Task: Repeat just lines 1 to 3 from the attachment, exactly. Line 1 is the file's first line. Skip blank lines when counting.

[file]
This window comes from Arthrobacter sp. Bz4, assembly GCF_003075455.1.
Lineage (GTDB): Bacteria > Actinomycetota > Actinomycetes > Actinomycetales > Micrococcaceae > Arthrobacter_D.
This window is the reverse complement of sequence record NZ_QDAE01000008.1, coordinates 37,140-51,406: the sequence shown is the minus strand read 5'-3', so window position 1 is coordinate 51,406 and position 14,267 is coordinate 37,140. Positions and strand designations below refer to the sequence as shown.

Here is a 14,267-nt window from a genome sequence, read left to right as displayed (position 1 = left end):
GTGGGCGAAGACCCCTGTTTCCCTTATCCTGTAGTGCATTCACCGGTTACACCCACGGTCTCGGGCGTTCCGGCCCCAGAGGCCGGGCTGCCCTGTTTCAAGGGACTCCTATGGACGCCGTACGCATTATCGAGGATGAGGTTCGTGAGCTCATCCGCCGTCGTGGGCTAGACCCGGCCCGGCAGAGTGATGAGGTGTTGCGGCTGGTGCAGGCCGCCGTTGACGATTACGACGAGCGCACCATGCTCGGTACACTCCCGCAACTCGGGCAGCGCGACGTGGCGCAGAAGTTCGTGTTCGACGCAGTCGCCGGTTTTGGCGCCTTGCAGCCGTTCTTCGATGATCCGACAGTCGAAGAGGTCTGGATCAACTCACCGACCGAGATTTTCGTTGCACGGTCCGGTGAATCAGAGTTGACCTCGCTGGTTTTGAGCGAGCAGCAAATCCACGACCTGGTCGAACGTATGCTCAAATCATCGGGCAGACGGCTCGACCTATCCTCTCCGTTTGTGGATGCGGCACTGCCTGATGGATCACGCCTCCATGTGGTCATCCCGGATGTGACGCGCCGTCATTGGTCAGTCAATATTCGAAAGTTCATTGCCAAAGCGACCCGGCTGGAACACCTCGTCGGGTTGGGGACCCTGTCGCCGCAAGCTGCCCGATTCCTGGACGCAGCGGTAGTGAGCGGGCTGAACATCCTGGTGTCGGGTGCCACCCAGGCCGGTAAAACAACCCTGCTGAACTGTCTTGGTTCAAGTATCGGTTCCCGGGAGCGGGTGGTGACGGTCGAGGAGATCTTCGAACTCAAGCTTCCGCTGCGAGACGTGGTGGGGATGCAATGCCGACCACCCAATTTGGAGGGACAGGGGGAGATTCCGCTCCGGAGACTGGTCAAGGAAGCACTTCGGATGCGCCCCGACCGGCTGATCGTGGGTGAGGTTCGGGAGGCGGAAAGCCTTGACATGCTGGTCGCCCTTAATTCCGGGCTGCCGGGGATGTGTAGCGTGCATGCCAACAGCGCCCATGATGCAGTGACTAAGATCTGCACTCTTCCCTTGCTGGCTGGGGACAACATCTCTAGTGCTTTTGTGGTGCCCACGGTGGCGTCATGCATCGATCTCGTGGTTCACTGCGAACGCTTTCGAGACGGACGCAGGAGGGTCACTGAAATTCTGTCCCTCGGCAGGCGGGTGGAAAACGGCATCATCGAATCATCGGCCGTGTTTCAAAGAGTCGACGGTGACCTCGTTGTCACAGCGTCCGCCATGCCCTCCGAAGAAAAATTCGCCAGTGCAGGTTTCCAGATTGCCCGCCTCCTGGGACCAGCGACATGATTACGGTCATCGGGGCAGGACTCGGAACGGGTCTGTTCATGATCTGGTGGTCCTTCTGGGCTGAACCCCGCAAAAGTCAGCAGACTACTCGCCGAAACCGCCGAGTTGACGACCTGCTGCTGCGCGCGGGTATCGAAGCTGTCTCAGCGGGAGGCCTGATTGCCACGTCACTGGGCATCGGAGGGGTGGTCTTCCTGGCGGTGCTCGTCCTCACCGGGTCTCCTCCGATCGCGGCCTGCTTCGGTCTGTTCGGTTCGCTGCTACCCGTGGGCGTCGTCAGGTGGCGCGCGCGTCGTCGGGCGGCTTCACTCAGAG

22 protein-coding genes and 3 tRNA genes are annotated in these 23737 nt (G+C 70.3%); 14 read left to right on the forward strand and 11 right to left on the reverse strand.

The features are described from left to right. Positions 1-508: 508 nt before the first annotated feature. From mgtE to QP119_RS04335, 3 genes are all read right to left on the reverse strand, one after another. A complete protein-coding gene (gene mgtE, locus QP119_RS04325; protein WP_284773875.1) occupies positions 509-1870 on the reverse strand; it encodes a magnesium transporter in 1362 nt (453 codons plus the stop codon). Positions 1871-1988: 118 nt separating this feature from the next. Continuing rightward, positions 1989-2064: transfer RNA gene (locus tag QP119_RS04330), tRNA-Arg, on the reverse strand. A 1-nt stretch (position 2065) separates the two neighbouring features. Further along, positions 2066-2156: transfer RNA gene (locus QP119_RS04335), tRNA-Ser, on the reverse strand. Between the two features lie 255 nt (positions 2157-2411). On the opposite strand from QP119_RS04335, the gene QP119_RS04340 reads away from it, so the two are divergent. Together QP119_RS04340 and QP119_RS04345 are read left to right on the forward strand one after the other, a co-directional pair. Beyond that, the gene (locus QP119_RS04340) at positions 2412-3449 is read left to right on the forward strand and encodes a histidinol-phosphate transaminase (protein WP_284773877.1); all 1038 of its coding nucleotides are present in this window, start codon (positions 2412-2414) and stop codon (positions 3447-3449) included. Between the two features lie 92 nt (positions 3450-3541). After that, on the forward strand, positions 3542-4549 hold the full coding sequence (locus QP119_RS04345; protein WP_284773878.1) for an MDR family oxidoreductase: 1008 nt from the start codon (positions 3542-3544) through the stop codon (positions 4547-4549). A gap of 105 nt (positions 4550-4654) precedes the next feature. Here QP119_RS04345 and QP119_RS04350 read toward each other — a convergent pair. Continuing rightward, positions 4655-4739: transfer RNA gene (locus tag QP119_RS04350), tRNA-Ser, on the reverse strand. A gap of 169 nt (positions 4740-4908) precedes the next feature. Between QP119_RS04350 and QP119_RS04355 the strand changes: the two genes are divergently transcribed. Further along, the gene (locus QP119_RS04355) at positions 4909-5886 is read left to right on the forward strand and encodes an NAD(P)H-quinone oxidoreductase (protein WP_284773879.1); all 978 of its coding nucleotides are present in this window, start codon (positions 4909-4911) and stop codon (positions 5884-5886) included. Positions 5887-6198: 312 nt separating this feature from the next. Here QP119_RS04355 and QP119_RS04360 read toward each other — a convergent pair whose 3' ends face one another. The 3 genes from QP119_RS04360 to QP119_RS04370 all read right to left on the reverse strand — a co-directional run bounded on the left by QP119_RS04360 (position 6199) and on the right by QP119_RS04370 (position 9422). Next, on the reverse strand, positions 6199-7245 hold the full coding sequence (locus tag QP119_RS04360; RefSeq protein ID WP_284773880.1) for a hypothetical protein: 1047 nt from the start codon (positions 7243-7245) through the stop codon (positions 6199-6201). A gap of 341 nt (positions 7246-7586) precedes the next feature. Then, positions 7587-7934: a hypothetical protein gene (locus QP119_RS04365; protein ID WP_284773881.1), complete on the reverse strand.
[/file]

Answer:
This window comes from Arthrobacter sp. Bz4, assembly GCF_003075455.1.
Lineage (GTDB): Bacteria > Actinomycetota > Actinomycetes > Actinomycetales > Micrococcaceae > Arthrobacter_D.
This window is the reverse complement of sequence record NZ_QDAE01000008.1, coordinates 37,140-51,406: the sequence shown is the minus strand read 5'-3', so window position 1 is coordinate 51,406 and position 14,267 is coordinate 37,140. Positions and strand designations below refer to the sequence as shown.